Where does that warming come from? Hint: It's sure as hell not CO2.

          The IPCC showed its stupidity when it created the term "Solar Constant." Now Peter, tell everyone why that was so stupid!

          And keep wearing your tin-foil hat — you obviously need it:
          Two papers especially for you:
          Azcarate et al. ‘Effect of geomagnetic activity and atmospheric pressure on human arterial pressure during solar cycle 24.’ Advances in Space Research [2016].

          Babayev and Allahverdiyeva. `Effect of geomagnetic variations on the physiological and psychological state of functionally healthy humans.’ Advances in Space Research [2016]

          And two for this topic:

          Balruddin and Aslam. ``Influence of cosmic-ray variability on the monsoon rainfall and temperature.’ Journal of Atmospheric and Solar-Terrestrial Physics.[2015]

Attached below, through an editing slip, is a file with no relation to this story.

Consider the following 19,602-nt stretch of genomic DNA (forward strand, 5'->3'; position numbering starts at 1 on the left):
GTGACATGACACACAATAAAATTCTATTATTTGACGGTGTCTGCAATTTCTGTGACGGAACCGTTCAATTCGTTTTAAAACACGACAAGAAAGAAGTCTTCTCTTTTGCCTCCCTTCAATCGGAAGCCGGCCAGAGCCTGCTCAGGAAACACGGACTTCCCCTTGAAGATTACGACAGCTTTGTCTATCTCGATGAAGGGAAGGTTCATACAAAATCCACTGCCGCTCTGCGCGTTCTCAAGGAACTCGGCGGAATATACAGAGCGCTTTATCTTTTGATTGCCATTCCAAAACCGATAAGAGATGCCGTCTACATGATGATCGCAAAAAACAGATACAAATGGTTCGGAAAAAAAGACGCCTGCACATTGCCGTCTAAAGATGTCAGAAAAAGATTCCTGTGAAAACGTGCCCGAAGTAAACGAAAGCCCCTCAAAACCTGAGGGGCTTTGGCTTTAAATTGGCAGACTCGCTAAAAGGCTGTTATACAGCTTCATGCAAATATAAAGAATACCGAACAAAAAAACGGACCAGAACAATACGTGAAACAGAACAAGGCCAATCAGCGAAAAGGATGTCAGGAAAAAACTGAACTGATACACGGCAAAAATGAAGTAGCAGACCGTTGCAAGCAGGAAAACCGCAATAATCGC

Wapler, K. ` Life-Cycle of Hailstorms; Lightening, Radar Reflectivity. and Rotation Characteristics.‘ Atmosphere Research [2017]

          Plus One for what’s been and is coming. May be regarded as proof AGW and CC has never existed:
          Zharkova et al. ` Reinforcing the double dynamo model with solar-terrestrial activity in the past three millenia‘ ( arXiv: https://arxiv.org/abs/1705.04482 ) Download as a pdf (free access). Spoiler Alert: It’s interesting … and negates all the IPCC hypotheses and models …

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      Michael262

      Also, there is more to the globe than just Australia.
      The old ‘local weather equals global climate’ fallacy

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        AndyG55

        “The old ‘local weather equals global climate’ fallacy”

        You mean the FALLACY used all the time by the climate catastrophists?

        No warming in the last 40 years except from El Nino ocean events.